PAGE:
Local-based, alternativemarketing
strategy could
help save more small farms

Thomas W. Gray, Ph.D.
Rural Sociologist
USDA Rural Development

Author’s note: This article draws heavily
Growing Home: A Guide for
Reconnecting Agriculture, Food and
Communities, by Joanna Green and
Duncan Hilchey, Cornell Community, Food
and Agriculture Program, Ithaca, N.Y.

he long, historic trend in U.S. agricultural development has been toward ever-fewer, larger farms — a process some have likened to being on a treadmill. Cycle after cycle, fewer farmers on larger farms account for increasing proportions of total production. The process has been fueled in-part by continued adoption of various mechanical and chemical innovations.

These innovations (including increasingly large tractors and machinery, pesticides, herbicides and fertilizers) permit greater tracks of land to be farmed more intensively by fewer farmers.

The sheer volume of products produced from this system has been so large that, even in the face of population expansion and exports, prices have tended to remain level or decline.

Historically, farmers not able, or unwilling, to get on the “industrializing treadmill” have found survival difficult. Many of these farms go fallow, or are bought out by neighboring farmers.

As an aftermath of these processes, farm families displaced from their farms tend to leave the local community.

An alternative path
Many rural sociologists — including Thomas Lyson, Green and Hilchey of Cornell, Steve Stevenson and Fred Buttel of the University of Wisconsin, Larry Yee and Gail Feenstra of the University of California-Davis, among others — say that an alternative to this technologically intensive path of farming began to emerge in the late 1970s, called “alternative agriculture.”

This alternative farming path provides strategies linking local production to local and regional consumption, without employing technologies that require an increasing scale of production. Ultimately, these approaches seek to keep as many family farmers operating as possible by improving their economic returns.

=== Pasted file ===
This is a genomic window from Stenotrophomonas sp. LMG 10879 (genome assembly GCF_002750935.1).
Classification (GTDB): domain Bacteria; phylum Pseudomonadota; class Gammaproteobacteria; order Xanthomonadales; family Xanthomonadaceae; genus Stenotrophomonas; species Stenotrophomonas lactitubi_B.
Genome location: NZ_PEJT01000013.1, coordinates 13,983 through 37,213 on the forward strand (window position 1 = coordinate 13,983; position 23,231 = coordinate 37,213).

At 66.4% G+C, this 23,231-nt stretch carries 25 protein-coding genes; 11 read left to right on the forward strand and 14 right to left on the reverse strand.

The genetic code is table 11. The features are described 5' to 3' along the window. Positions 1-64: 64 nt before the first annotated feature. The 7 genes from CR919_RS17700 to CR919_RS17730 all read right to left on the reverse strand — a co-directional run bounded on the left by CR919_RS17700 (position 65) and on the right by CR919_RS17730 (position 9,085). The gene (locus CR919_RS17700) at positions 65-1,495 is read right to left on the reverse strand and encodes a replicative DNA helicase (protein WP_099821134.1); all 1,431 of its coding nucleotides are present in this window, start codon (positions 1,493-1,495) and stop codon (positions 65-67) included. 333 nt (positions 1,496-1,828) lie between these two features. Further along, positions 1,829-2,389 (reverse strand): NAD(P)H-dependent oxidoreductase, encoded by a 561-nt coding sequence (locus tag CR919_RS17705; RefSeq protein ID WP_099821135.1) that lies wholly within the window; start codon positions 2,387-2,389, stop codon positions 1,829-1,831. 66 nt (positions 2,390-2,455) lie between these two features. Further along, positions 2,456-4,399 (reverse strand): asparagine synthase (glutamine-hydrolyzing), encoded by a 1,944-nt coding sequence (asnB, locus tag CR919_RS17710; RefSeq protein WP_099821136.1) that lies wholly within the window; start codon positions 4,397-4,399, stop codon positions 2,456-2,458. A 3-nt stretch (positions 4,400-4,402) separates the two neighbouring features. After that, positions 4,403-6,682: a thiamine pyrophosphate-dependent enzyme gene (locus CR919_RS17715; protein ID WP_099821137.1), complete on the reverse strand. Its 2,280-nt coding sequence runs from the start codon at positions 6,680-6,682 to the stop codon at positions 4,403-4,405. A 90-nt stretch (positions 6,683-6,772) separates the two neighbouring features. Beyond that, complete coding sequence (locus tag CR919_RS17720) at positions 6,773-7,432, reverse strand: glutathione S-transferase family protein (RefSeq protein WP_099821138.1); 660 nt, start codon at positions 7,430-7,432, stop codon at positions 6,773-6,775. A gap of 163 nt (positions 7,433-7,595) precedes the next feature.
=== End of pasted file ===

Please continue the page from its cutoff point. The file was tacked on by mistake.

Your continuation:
Less emphasis is placed upon production of commodities (de-commodification) and on diversification (less specialization). It involves finding local and regional market niches, rather than national and global markets. This approach is often pursued with an emphasis on producing nutritious, safe food in a manner that is environmentally sound. Explicit consideration is given to the social, environmental and economic links to the local community.

This article has a twofold purpose: 1) to review some of the marketing strategies used in these alternative approaches, and 2) to draw implications

for cooperative organization. Following are some alternative farm marketing approaches being used successfully: The local advantage
Nearly all of these activities involve some aspect of localism. Community supported agriculture, restaurant agriculture, farmers’ markets and farm-to-school and institutional buying programs all typically have strong “buy-local” themes. Buylocal campaigns seek to expand the consumption of local products, thereby bringing greater economic returns to the local area, rather than sending those same consumption dollars “out of town.”

Farmers selling their products directly to consumers do not have to share value with middlemen. Dollars spent locally for local products multiplies the economic benefits of this spending.

It also draws out the creativity of local people. Part of buying locally may also involve products that are almost emblematic of shared local values. For example, a rural town may be known as the “pumpkin or blueberry capital” of its state; or the highlight of a town’s annual events calendar may center on hosting the state’s sweet potato, almond or turnip festival. In some states, these are important tourism events. Crops can become a primary focus of community identity — one which the entire population wants to preserve.